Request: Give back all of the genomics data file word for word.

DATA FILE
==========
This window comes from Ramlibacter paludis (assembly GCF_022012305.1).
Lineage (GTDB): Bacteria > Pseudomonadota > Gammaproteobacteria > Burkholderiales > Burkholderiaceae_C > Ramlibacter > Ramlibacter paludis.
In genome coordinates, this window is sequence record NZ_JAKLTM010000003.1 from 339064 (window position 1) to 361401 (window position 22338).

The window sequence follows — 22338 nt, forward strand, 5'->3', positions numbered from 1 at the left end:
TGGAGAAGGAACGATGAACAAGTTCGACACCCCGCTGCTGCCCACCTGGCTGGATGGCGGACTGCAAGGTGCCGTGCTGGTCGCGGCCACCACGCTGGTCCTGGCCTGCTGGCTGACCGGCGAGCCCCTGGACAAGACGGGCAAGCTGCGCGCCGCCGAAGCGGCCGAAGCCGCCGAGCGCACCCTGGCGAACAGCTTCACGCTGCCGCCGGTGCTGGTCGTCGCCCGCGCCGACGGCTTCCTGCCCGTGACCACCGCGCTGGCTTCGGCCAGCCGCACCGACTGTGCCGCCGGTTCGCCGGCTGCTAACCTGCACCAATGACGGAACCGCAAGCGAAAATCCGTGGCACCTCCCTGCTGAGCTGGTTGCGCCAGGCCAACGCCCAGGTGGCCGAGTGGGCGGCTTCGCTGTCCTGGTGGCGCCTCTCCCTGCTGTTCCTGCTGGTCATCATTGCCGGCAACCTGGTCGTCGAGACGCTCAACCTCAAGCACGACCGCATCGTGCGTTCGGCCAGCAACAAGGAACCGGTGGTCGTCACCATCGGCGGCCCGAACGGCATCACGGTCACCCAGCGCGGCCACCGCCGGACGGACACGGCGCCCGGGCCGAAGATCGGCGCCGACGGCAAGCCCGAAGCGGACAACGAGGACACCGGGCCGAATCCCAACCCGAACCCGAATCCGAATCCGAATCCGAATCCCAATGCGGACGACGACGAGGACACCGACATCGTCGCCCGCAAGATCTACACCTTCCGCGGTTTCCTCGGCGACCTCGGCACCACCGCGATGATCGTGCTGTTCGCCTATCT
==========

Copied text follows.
This window comes from Ramlibacter paludis (assembly GCF_022012305.1).
Lineage (GTDB): Bacteria > Pseudomonadota > Gammaproteobacteria > Burkholderiales > Burkholderiaceae_C > Ramlibacter > Ramlibacter paludis.
In genome coordinates, this window is sequence record NZ_JAKLTM010000003.1 from 339064 (window position 1) to 361401 (window position 22338).

The window sequence follows — 22338 nt, forward strand, 5'->3', positions numbered from 1 at the left end:
TGGAGAAGGAACGATGAACAAGTTCGACACCCCGCTGCTGCCCACCTGGCTGGATGGCGGACTGCAAGGTGCCGTGCTGGTCGCGGCCACCACGCTGGTCCTGGCCTGCTGGCTGACCGGCGAGCCCCTGGACAAGACGGGCAAGCTGCGCGCCGCCGAAGCGGCCGAAGCCGCCGAGCGCACCCTGGCGAACAGCTTCACGCTGCCGCCGGTGCTGGTCGTCGCCCGCGCCGACGGCTTCCTGCCCGTGACCACCGCGCTGGCTTCGGCCAGCCGCACCGACTGTGCCGCCGGTTCGCCGGCTGCTAACCTGCACCAATGACGGAACCGCAAGCGAAAATCCGTGGCACCTCCCTGCTGAGCTGGTTGCGCCAGGCCAACGCCCAGGTGGCCGAGTGGGCGGCTTCGCTGTCCTGGTGGCGCCTCTCCCTGCTGTTCCTGCTGGTCATCATTGCCGGCAACCTGGTCGTCGAGACGCTCAACCTCAAGCACGACCGCATCGTGCGTTCGGCCAGCAACAAGGAACCGGTGGTCGTCACCATCGGCGGCCCGAACGGCATCACGGTCACCCAGCGCGGCCACCGCCGGACGGACACGGCGCCCGGGCCGAAGATCGGCGCCGACGGCAAGCCCGAAGCGGACAACGAGGACACCGGGCCGAATCCCAACCCGAACCCGAATCCGAATCCGAATCCGAATCCCAATGCGGACGACGACGAGGACACCGACATCGTCGCCCGCAAGATCTACACCTTCCGCGGTTTCCTCGGCGACCTCGGCACCACCGCGATGATCGTGCTGTTCGCCTATCT